I found The Complete Guide to Modern Knitting and Crocheting by Alice Carroll on a whim through Abe Books after seeing a photo of the cover on another blogger’s post. The typography on the cover made it worthwhile for me to track it down. Even if the book was terrible, it’s too beautiful with its burnt orange, book cloth cover stamped with silver ink not to have.
The publication date is 1942 and the book is filled with basic stitch guides as well as an assortment of patterns from the period. Overall there’s a textbook quality to the book which I really like.
In the front of the book is a super handy chart of needle sizes in millimeters and the vintage numbering for them. Thanks to the book I learned that steel DPNs had a different numbering system from straight needles. That was worth the $5 plus shipping right there.
I actually think the stitch pattern guides will be useful as I don’t own many stitch guides and these would be considered commonly used in patterns of this time period.
I originally wanted to see the patterns in the book, especially the ladies garments which are of the period and even include a small range of sizes. There is also a section to help design a garment with various necklines, sleeves, collars and pockets.
The book includes pattern sizes mostly in vintage sizing like 14, 16 or 18 but in some patterns, the sizing are listed as the bust size, most commonly at 34. I found a list of the common measurements for the numbered sizing on Chronically Vintage.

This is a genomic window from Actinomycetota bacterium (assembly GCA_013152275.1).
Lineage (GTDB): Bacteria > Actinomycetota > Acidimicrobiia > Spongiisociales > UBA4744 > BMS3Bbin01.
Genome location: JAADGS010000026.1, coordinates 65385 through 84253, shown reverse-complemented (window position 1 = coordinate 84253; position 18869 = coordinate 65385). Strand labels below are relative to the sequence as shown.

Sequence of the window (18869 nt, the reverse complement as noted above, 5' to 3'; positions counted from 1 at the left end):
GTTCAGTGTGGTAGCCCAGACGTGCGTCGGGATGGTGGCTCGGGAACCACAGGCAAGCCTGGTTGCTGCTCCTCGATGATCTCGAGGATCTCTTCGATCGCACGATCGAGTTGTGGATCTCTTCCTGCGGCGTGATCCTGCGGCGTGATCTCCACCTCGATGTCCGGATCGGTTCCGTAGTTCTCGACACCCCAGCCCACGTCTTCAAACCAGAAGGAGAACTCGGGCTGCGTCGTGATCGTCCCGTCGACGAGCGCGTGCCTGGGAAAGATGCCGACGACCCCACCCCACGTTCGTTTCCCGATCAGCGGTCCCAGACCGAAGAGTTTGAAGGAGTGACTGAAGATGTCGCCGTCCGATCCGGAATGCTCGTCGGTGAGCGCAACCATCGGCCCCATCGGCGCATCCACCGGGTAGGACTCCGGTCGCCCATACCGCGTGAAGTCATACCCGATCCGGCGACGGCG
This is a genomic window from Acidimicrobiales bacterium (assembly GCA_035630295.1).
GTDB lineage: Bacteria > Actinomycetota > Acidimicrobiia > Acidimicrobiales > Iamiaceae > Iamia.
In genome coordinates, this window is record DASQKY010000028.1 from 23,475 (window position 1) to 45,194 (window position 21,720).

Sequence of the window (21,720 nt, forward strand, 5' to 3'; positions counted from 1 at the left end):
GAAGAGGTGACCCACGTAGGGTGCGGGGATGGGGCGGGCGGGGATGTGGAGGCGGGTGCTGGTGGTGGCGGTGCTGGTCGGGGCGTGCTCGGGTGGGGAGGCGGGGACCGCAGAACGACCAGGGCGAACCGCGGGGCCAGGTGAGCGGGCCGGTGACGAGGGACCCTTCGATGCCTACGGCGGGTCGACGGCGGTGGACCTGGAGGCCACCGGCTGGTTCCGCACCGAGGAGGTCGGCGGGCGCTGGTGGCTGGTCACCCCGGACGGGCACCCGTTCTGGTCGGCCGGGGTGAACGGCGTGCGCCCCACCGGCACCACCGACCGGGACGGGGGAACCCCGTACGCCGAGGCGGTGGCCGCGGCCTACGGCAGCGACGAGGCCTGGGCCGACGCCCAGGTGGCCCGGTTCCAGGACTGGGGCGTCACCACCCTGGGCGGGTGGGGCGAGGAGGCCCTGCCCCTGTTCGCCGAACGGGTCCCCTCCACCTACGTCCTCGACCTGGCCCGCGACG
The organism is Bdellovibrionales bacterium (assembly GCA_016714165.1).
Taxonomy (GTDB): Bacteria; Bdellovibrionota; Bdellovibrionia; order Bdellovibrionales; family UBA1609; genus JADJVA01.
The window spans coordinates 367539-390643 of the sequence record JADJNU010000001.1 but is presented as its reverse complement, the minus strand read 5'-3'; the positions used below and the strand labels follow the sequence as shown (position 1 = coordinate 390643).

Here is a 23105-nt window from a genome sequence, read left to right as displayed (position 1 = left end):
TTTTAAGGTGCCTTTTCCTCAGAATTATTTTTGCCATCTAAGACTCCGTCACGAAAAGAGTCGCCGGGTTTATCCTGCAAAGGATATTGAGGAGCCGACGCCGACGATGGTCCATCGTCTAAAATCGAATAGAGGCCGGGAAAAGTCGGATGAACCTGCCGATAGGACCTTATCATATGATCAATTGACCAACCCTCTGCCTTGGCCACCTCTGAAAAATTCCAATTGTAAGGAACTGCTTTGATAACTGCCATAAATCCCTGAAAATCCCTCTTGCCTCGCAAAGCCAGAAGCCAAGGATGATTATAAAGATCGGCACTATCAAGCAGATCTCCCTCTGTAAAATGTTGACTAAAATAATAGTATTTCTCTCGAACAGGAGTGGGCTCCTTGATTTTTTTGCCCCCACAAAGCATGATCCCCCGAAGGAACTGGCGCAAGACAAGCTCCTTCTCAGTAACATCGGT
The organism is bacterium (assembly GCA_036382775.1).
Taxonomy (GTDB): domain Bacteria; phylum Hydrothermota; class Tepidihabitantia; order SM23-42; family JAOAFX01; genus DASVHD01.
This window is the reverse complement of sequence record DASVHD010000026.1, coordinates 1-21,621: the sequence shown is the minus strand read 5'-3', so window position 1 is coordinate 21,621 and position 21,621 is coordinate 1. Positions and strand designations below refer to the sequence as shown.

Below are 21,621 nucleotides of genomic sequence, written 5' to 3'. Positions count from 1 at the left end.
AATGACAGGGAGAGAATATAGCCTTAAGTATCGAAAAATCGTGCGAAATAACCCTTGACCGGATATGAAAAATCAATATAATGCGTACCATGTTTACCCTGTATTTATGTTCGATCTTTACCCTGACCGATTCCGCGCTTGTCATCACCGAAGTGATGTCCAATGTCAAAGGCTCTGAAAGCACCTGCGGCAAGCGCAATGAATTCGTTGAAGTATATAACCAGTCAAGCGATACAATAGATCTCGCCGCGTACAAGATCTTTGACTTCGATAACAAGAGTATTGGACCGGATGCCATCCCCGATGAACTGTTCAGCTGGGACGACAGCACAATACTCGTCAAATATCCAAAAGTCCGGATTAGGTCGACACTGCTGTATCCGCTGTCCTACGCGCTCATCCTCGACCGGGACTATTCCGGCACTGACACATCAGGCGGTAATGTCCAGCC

Size 14: 35.5 bust, 27 waist, 38 hips
Size 16: 37 bust, 28.5 waist, 40 hips
Size 18: 39 bust, 30.5 waist, 42 hips
There are patterns for accessories, home decor and garments for men and children as well. There’s even a his-and-hers cardigan set and a men’s fairisle reindeer sweater. I think my husband would never speak to me again if I made him a reindeer sweater. However, there are classic military-style pullovers that he would love.
I was actually surprised that the illustrations in the book were photography. Not that photography wasn’t common in the 40s I just assumed it would have been more cost effective to use illustrations for a large book so I was actually quite delighted.
Finally, in the back of the book was a folded pattern torn out of a McCall’s Treasury of Needlecraft book from the same time period for a hat and mitten set. This was the true treasure for me — I love seeing the items people tuck into books to save and this little pattern is no exception.
If you have an opportunity to pick up this book, I recommend it if only for true vintage details in the photos, patterns and garments.